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A Model DisciplinePolitical Science and the Logic of Representations$
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Kevin A. Clarke and David M. Primo

Print publication date: 2012

Print ISBN-13: 9780195382198

Published to Oxford Scholarship Online: May 2012

DOI: 10.1093/acprof:oso/9780195382198.001.0001

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What Is a Model?

What Is a Model?

(p.52) 3 What Is a Model?
A Model Discipline

Kevin A. Clarke

David M. Primo

Oxford University Press

Most political scientists would be hard-pressed to provide a definition of the term model that encompasses the many uses to which models can be put. Discussions of models in political science primarily focus on the construction and composition of models, as opposed to what models do or what models are. We are told that models “abstract from reality” and “simplify reality” and that models should “generate interesting hypotheses.” We are told that models contain assumptions and predictions. Without an understanding of what a model is, however, we cannot understand why or how models perform these functions, or why models are constructed in a particular way. In this chapter, we answer the question, “what is a model?” Our answer is that models should be viewed as tools or instruments, in particular, like maps. Both models and maps display limited accuracy, partially represent reality, and most importantly, reflect the interest of the user. That is, models and maps are “purpose relative.”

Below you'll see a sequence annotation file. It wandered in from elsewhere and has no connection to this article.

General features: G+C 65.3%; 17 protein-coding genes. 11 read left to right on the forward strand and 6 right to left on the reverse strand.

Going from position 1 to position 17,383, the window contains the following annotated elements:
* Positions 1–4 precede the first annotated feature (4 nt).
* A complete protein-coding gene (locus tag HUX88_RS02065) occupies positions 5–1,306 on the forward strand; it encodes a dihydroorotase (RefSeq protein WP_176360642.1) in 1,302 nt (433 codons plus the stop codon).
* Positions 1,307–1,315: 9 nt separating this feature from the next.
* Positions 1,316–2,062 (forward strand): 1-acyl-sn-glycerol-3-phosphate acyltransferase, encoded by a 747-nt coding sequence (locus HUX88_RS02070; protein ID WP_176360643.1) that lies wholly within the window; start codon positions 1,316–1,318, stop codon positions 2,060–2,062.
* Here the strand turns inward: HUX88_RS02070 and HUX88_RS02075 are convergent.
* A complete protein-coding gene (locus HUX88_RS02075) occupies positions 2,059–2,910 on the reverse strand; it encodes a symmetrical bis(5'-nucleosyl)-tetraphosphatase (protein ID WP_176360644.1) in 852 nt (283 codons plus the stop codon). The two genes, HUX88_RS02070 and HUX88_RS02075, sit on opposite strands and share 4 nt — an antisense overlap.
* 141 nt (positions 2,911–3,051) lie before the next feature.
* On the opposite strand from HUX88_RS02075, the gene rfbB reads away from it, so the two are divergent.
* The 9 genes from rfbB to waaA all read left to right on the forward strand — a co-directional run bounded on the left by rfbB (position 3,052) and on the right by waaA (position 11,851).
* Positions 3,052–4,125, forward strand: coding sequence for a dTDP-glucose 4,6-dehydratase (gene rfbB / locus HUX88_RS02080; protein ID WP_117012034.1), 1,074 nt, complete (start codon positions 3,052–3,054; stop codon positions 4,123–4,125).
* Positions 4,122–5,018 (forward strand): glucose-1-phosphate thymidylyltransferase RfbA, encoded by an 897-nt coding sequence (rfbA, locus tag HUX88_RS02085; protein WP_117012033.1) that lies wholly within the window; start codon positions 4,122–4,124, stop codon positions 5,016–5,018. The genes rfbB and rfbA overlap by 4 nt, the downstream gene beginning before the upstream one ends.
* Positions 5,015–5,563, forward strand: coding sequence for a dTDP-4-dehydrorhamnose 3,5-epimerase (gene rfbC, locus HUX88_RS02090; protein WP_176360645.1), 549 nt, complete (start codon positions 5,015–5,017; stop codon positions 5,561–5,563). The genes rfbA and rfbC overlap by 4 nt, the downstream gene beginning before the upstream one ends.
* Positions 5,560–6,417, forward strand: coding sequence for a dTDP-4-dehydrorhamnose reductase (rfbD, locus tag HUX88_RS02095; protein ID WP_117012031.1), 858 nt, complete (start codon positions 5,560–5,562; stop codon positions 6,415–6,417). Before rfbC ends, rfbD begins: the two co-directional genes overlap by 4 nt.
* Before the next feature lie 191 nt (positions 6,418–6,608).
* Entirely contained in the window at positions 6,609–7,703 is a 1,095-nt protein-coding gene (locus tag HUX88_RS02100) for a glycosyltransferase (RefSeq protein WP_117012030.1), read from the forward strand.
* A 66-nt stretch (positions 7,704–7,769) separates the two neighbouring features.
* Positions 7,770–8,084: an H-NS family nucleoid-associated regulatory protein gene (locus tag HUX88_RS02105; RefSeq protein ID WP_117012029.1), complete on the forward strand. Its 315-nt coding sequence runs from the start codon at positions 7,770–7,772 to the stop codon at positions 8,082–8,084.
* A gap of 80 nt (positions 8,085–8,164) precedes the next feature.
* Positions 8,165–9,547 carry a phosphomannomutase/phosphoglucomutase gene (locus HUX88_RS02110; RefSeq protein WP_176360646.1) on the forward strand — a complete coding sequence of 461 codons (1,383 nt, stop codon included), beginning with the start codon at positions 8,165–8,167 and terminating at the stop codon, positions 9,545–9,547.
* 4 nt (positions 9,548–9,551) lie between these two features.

Keywords:   maps, models, semantic view, model-based view, theories

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